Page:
We saw it with GoPro Inc. (Nasdaq: GPRO) and Fitbit Inc. (NYSE: FIT). Both are trading about 90% below their post-IPO peak prices.
‘The thought that any sane investor would buy Snapchat is frightening,’ said Money Morning Capital Wave Strategist Shah Gilani. ‘Buying shares in SNAP is like trying to pick up nickels in front of buses.’
After all, this is a company that admitted it might never make money when it filed for its IPO.

This post was published at Wall Street Examiner on August 2, 2017.

It’s Not The Economy, Stupid – Trader Warns “It’s All About The Euro”

With the dollar set for its worst year in 32 years (and if that trend continues, a considerably bigger drop from here), the euro is at its strongest since January 2015 – to Draghi’s dismay – as no matter what the ‘economies’ either side of the Atlantic do, the trend remains your friend… for now. The big question, as former fund manager Richard Breslow notes is “So where do we go from here? Or, more properly, what can we use for signs?”
Via Bloomberg,
Do you think the euro goes home every night and is serenaded with a gusty version of “For He’s a Jolly Good Fellow”? Given how it’s been trading, it wouldn’t be a surprise or undeserved. There have been impulsive days higher and moments it looked under stress, yet ended up holding support. And not just against the beleaguered dollar but a virtual pantheon of other currency crosses deemed to measure its relative strength. It seems to be an appropriate song to mark the achievement because it too is shared by many countries not always on the same page.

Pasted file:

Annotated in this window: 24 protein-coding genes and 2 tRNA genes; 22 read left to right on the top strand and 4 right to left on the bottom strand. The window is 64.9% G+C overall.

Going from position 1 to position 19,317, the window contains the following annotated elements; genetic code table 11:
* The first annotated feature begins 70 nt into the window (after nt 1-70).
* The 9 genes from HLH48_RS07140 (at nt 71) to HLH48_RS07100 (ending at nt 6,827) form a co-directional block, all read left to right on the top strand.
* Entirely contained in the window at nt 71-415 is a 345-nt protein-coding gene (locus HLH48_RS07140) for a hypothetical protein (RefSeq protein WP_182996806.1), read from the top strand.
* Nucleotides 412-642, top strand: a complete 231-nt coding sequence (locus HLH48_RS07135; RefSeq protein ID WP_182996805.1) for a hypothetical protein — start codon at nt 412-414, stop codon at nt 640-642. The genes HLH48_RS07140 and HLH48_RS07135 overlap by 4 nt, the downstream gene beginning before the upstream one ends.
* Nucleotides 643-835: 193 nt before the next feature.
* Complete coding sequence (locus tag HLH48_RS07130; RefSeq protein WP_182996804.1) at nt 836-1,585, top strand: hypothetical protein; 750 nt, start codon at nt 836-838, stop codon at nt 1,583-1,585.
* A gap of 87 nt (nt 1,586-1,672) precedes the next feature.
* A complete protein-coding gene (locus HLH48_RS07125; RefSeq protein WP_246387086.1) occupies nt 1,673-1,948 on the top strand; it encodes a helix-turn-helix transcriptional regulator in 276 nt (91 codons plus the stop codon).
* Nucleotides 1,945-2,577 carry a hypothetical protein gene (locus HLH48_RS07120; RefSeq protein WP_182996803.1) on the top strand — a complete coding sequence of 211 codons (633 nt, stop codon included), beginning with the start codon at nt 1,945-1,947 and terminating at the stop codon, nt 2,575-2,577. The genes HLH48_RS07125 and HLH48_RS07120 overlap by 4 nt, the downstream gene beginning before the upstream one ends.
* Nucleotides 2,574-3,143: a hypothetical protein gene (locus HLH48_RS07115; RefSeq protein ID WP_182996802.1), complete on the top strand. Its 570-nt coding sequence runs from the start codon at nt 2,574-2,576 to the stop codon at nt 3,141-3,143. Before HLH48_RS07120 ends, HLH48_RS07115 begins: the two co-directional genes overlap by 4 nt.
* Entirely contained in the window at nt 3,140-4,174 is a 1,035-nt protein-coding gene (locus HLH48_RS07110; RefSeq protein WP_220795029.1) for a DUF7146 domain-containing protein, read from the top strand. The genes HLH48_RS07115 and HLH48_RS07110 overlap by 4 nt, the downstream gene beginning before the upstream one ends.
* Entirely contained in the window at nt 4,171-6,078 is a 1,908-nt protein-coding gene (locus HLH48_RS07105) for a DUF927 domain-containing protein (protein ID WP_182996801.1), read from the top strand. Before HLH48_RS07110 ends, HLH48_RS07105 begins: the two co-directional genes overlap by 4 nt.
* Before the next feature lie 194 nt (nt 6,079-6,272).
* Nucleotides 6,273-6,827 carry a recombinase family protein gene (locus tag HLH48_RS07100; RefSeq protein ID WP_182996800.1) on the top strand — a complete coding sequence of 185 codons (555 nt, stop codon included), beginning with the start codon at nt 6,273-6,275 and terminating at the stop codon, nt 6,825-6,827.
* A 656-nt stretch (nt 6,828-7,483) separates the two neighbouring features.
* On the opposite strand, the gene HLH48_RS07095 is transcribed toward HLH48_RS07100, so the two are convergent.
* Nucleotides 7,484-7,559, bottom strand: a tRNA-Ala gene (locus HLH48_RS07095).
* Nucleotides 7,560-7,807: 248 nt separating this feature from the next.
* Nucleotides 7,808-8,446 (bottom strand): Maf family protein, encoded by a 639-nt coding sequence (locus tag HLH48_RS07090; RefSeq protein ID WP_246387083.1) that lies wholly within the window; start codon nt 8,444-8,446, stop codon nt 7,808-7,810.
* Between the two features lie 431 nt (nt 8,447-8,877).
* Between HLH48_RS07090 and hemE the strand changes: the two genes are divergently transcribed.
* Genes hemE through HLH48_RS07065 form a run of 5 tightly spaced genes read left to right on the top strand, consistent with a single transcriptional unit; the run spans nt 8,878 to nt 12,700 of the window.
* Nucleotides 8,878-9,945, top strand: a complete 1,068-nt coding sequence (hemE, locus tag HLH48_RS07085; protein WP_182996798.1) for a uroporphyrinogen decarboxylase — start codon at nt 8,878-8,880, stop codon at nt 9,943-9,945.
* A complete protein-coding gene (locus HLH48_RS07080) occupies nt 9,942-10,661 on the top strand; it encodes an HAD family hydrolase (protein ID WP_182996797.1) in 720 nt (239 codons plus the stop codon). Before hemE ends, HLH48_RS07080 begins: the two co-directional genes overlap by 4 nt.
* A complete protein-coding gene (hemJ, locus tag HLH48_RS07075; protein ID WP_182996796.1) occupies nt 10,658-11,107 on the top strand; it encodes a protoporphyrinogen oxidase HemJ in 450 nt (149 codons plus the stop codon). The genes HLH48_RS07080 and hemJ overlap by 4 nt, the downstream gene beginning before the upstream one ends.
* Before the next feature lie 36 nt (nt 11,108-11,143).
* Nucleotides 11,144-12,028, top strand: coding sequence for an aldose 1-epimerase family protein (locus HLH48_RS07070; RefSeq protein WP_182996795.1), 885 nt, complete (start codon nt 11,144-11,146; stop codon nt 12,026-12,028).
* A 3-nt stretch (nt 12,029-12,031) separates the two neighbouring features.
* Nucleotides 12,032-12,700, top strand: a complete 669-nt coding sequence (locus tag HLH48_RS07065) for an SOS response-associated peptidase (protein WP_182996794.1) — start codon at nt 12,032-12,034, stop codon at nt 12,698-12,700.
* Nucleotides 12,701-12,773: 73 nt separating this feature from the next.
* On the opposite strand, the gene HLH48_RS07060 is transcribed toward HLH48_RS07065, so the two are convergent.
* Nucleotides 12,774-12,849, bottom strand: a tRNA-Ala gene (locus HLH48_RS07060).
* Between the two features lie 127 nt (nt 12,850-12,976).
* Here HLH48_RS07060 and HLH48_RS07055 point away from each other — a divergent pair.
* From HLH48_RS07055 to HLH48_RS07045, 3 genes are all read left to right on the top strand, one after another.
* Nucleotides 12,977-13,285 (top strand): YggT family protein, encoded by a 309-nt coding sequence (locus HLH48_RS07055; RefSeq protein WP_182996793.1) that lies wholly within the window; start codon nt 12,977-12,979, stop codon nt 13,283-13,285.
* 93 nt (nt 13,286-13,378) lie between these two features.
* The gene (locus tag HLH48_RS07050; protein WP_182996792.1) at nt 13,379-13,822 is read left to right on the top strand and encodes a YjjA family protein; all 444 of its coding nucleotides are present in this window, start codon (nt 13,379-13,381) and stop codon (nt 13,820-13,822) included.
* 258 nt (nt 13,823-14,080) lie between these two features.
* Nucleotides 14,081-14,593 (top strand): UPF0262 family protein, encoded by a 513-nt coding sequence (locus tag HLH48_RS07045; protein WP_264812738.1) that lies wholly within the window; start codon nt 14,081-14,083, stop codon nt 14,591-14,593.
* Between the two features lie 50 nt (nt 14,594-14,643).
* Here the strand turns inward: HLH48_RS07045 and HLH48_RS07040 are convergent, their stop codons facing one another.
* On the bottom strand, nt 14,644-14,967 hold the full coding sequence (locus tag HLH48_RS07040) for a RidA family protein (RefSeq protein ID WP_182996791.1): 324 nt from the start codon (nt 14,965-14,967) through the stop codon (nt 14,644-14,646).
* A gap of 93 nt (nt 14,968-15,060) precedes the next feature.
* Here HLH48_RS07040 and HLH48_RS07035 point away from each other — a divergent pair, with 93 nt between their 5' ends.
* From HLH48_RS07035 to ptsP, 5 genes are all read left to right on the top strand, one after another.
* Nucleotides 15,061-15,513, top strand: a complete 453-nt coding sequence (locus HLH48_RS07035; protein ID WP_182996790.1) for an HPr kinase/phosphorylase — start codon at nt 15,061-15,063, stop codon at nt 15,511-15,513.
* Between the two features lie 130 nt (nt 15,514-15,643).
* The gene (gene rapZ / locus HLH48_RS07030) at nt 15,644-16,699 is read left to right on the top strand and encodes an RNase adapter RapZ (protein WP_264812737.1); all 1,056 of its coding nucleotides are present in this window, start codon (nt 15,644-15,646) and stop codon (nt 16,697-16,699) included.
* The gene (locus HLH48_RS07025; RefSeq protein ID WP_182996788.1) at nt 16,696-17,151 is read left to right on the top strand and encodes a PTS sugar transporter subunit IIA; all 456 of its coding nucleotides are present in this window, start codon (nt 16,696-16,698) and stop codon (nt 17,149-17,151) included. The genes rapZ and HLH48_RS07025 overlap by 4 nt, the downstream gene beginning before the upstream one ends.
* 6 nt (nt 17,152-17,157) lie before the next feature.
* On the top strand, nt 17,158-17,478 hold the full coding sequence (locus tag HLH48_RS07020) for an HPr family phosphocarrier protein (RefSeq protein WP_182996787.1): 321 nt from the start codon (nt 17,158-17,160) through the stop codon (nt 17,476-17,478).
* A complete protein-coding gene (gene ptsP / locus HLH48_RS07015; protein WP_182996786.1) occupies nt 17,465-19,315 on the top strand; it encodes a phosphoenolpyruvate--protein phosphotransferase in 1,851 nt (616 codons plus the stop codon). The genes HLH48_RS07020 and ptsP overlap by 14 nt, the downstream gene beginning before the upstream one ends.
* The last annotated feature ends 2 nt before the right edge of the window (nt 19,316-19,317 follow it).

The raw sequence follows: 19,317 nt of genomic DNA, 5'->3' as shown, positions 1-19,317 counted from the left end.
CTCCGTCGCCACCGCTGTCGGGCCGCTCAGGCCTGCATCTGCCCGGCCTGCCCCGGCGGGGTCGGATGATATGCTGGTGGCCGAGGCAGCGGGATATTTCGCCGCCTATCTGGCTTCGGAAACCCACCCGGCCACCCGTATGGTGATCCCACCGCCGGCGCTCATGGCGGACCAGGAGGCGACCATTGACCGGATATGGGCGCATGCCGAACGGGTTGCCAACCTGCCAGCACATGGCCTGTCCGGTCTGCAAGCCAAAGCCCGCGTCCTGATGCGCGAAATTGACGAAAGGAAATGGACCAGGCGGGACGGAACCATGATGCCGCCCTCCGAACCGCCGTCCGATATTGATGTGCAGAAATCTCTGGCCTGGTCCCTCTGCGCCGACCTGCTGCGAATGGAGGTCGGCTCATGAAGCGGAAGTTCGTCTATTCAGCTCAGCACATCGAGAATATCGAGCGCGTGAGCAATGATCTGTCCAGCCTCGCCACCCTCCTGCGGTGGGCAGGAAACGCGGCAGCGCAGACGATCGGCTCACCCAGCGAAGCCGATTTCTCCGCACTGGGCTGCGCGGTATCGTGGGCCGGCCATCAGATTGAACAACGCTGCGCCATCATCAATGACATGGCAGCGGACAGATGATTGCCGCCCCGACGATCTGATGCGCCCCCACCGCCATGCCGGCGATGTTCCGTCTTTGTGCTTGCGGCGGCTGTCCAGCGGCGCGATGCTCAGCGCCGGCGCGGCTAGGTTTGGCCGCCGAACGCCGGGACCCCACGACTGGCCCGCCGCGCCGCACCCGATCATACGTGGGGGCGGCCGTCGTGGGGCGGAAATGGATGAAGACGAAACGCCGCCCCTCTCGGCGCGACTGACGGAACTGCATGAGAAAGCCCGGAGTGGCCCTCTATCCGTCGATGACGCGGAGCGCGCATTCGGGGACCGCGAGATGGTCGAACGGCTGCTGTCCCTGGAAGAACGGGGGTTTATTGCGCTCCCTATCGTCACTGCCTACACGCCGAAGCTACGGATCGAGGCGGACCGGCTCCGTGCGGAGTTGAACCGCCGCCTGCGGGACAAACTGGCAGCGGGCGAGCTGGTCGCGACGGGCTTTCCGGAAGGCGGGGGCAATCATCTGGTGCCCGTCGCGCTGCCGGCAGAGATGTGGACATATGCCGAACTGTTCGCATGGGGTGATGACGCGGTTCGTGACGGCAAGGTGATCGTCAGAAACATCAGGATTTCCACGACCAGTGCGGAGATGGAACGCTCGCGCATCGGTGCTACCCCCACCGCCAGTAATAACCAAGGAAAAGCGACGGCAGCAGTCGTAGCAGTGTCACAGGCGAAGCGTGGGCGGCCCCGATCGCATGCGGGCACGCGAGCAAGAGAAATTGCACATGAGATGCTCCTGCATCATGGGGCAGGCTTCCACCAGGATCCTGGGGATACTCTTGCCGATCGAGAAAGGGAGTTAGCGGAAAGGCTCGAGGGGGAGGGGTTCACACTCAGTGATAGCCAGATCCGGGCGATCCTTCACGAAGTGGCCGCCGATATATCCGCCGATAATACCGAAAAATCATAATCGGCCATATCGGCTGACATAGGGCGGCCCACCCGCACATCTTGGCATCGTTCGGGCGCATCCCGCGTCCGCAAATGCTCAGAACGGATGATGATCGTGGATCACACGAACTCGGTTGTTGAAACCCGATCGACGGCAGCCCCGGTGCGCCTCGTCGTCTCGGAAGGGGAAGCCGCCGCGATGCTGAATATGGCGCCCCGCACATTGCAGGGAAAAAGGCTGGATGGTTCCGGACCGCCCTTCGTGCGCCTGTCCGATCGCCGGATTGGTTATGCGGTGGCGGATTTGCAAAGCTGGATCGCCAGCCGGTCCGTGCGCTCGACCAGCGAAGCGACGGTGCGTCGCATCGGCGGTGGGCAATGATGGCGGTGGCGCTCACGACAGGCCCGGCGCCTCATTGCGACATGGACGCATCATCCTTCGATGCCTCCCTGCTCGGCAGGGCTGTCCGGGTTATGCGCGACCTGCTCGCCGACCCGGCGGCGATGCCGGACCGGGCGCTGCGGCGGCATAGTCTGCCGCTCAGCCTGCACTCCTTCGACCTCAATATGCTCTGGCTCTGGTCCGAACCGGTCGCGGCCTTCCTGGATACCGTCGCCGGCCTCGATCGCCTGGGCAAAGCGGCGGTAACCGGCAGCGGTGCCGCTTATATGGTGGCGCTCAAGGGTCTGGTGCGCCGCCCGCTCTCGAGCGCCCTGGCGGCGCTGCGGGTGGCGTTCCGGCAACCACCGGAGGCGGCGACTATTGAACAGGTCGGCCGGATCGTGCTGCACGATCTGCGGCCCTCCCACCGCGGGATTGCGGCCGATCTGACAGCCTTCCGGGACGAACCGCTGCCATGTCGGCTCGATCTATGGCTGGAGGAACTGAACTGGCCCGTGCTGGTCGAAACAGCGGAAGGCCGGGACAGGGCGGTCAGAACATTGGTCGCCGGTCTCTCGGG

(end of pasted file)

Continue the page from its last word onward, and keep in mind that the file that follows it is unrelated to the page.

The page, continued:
This post was published at Zero Hedge on Aug 2, 2017.

Non-cycle Auto Paralysis

In December 2015, automakers were still riding high. Auto sales that year were to be another record, both in terms of units as well as dollars. Americans had spent about $437 billion on new vehicles in those twelve months, up from $407 billion the year before. Though there were notable disturbances throughout especially the second half of 2015, that December more economists and therefore carmaker projections were focused on the Federal Reserve.
John Humphrey, Senior VP of the Global Automotive Practice at JD Power, assured his industry audience that the first rate hike in a decade ‘should have a minimal impact on new-vehicle sales.’ Consumer surveys about monetary policy were encouraging for 2016.
There is the risk of a knee-jerk reaction from consumers to big economic news, leading them to delay buying, but the survey suggests it’s a very small proportion of shoppers who are concerned about rates, particularly at this low level. In other words, we’re not expecting much of a negative impact.
The big economic news in reality had little to do with the Federal Reserve apart from why the central bank hesitated so much in 2015 and again in 2016; and why it doesn’t think it will ever get to normalize monetary policy at all. There was already at that time a sizable downturn, a near-recession even, that economists just missed because the Fed was ready to ‘raise rates.’ Downturn and less ‘accommodation’ just don’t go together in the Economics textbook.

This post was published at Wall Street Examiner on August 2, 2017.

“Risk Of Meaningful Decline”: The TBAC’s Disturbing Normalization Slides

As part of the Treasury’s Q3 refunding announcement, which as discussed earlier sent 30Y yields to session lows after it failed to either boost upcoming debt issuance or mention ultra-long dated bonds, the Treasury Borrowing Advisory Committee or TBAC, a select group of bankers from Wall Street’s biggest firms tasked with providing periodic guidance to the Treasury, released its latest presentation, whose topic this quarter was “Normalization of SOMA Portfolio“, or a breakdown of i) how Wall Street expects the Fed’s balance sheet reduction will play out from a chronological and structural basis, ii) how treasury issuance will be impacted as a result, and most importantly, iii) the expected impacts on markets.
The full agenda was as follows:
1. Expectations for balance sheet normalization
When will Fed start phasing out Treasury holdings? What will be the size of Treasury holdings once the Fed balance sheet is normalized? 2. How will the Fed distribute eventual Treasury purchases across maturities?